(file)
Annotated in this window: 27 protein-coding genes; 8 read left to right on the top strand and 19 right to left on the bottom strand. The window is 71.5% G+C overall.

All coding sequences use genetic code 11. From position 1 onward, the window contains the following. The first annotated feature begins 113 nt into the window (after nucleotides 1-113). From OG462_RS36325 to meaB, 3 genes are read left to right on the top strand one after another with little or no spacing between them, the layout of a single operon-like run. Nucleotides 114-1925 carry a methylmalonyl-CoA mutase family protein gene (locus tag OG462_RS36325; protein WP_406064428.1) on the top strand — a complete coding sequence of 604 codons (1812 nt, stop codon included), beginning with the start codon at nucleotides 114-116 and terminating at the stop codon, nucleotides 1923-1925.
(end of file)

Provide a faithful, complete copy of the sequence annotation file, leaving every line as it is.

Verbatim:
Annotated in this window: 27 protein-coding genes; 8 read left to right on the top strand and 19 right to left on the bottom strand. The window is 71.5% G+C overall.

All coding sequences use genetic code 11. From position 1 onward, the window contains the following. The first annotated feature begins 113 nt into the window (after nucleotides 1-113). From OG462_RS36325 to meaB, 3 genes are read left to right on the top strand one after another with little or no spacing between them, the layout of a single operon-like run. Nucleotides 114-1925 carry a methylmalonyl-CoA mutase family protein gene (locus tag OG462_RS36325; protein WP_406064428.1) on the top strand — a complete coding sequence of 604 codons (1812 nt, stop codon included), beginning with the start codon at nucleotides 114-116 and terminating at the stop codon, nucleotides 1923-1925.